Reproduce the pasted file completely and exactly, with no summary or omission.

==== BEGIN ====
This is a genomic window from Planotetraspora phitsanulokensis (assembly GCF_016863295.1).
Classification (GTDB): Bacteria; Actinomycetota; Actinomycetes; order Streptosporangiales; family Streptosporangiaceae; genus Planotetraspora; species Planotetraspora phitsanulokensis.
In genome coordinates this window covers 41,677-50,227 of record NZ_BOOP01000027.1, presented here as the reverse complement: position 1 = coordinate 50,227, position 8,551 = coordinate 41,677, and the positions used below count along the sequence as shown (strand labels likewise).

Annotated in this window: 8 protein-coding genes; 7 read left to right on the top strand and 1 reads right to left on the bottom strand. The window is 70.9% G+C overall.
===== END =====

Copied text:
This is a genomic window from Planotetraspora phitsanulokensis (assembly GCF_016863295.1).
Classification (GTDB): Bacteria; Actinomycetota; Actinomycetes; order Streptosporangiales; family Streptosporangiaceae; genus Planotetraspora; species Planotetraspora phitsanulokensis.
In genome coordinates this window covers 41,677-50,227 of record NZ_BOOP01000027.1, presented here as the reverse complement: position 1 = coordinate 50,227, position 8,551 = coordinate 41,677, and the positions used below count along the sequence as shown (strand labels likewise).

Annotated in this window: 8 protein-coding genes; 7 read left to right on the top strand and 1 reads right to left on the bottom strand. The window is 70.9% G+C overall.